Suede  : Kenwood House : live reviewSuede

Live by the Lake,

August 23 2013

Some people are already complaining that a Suede concert curated by English Heritage in the serenely bucolic setting of Kenwood House is about as un-Suede, nay, un-rock’n’roll as it is possible to get. Such people have a corpse in their mouths.

Kenwood House is the perfect setting for a Suede concert – grand, stately, and faintly preposterous. And Suede are undeniably a fine example of England’s rich musical heritage, carrying the torch ignited by Live by the Lake stalwart and local boy Ray Davies. While their more commercially successful peers may have carved crimson careers from pretending to come from the gutter, Suede were always looking at the stars.

Said complaints seem to stem from inadequate bar and toilet facilities. To which the obvious solution is drink wine by the pint and piss in the bushes like everybody else is doing. I know I am. There are even a few rapscallions literally jumping over the barriers. It’s already a lot more rock’n’roll than the atmosphere-repelling 02. Or indeed U2.

For those who don’t know, Kenwood House is a 17th century stately home in the north eastern armpit of Hampstead Heath – an oasis (cough) of countryside nestled between the unfeasibly posh London villages of Hampstead and Highgate. You’ll probably recognise it from the bit in Notting Hill where shag-happy Hugh Grant tries to chat up big-mouthed Julia Roberts. So it’s curiously fitting that shag-happy big mouth Lord Anderson of Notting Hill has rallied the troops to chat up the viewing several of north London.

Highgate looms large in Suede lore. It’s where Suede’s sophomore masterpiece ‘Dog Man Star’ was largely composed, its gothic spires inspiring the record’s lofty if not always entirely successful laudanum-tinged ambitions. Strangely, then, it is thinly represented in tonight’s set with only the singles ‘New Generation’ and ‘The Wild Ones’ and should-have-been-a-single ‘Heroin’ getting a look in.

Instead, it’s the first album period that stamps the biggest footprint of the early records. After all, as Brett points o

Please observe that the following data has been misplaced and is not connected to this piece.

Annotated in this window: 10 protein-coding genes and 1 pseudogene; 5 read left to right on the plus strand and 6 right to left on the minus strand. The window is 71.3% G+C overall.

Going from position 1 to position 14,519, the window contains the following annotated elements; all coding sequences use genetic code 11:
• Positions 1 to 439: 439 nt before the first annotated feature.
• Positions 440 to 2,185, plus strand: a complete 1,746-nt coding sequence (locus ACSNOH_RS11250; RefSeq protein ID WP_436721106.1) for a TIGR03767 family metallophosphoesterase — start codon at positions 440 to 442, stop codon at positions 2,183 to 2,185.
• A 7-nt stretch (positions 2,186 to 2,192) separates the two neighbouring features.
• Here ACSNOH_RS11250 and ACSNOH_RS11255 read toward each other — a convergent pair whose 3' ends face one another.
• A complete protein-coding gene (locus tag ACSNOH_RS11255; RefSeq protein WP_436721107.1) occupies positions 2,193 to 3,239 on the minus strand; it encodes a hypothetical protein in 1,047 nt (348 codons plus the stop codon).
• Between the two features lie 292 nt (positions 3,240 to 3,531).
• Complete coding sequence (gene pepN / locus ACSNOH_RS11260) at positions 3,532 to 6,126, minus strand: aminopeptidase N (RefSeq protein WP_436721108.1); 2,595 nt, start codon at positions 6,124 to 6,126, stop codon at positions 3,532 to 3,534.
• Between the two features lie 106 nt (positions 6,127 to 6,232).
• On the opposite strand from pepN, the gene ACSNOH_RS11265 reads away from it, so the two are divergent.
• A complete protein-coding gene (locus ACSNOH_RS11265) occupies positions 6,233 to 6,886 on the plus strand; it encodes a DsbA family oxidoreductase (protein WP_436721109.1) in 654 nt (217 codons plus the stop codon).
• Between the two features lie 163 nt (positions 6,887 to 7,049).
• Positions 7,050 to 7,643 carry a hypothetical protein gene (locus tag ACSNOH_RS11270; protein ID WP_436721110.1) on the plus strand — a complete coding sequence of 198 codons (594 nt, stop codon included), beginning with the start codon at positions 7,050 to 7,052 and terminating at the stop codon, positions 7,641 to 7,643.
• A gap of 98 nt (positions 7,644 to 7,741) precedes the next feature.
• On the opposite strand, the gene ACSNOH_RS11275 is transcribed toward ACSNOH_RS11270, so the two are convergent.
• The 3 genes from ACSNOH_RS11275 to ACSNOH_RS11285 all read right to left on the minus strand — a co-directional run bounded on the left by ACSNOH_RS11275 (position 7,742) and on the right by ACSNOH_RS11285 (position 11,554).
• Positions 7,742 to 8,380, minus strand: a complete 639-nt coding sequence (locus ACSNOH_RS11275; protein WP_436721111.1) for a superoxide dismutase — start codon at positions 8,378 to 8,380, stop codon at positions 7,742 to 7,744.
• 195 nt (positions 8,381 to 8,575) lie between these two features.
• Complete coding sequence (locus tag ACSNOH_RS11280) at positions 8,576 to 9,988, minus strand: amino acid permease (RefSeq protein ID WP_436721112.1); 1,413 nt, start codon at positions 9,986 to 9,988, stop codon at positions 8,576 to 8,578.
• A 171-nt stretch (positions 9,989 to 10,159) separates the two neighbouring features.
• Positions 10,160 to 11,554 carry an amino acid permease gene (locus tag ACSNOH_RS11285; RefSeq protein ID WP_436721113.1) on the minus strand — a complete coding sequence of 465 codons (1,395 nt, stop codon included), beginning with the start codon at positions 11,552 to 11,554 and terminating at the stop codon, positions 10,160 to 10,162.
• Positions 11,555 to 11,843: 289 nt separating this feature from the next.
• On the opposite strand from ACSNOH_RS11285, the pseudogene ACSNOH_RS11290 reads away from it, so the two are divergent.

Suede  : Kenwood House : live review

ut, it’s still the 20th anniversary of that strangely-flawed debut. ‘The Big Time’, a relatively obscure number (although not that obscure, seeing as it partnered smash hit ‘Animal Nitrate’) is the first and arguably classiest of the class of ’93. It’s a suitably ostentatious opening to the evening’s proceedings, improved immeasurably over most previous live attempts by the addition of a jazz trumpet virtuoso setting the record’s restrained flugelhorn parts free.

It’s testament to how successfully the re-energised band have pulled off their celebrated return to form that the new songs go down as well and in some cases better than vintage Suede. Indeed, when the band dust off their last top 10 hit from waaaay back in 1999, ‘Electricity’ splutters, rather than sparks and seems flat and uninspired when compared to young contenders like ‘For the Strangers’, and in particular the majestic ‘What Are You Not Telling Me?’ Either could have sat comfortably beside all those “Dog Man Star” epics they didn’t play tonight. Because they didn’t need to.

Despite the clever technique of kidnapping teenage schoolboys and young male models during their heyday in order

to keep their average age down to respectable levels, there’s no denying that Suede are now a band composed of personnel and fans rapidly approaching a half century. Yet when Brett insists “We’re So Young!” during the evergreen first album opener, this unlikely thesis is far more convincing than, say, Pete Townshend hoping he dies before he gets old. Unlike other Britpop heroes who have turned into embarrassing ex-pats abroad, the boundlessly energetic frontman appears to have stopped being a caricature of himself – perhaps all that time in the wilderness was just the tonic he and his band of merry men needed after all?

In the wonderfully atmospheric environs of Kenwood’s kitchens – how terribly “Upstairs Downstairs” daahling – those new recruits, guitarist Richard Oakes and ivory tinkler Neil Codling (who came on board a mere 19 and 18 years ago) talk enthusiastically about work on the follow up to this year’s “Bloodsports”. It looks like Suede will be contributing to England’s heritage for some time yet.

I’ll drink to that: another pint of wine please, bartender.

Words: David Barnett

Photo: Nikki Barnett

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  1. Ooops! “Was he even at the same gig?” etc. Apologies for any inconvenience caused. Blame that third pint of wine.


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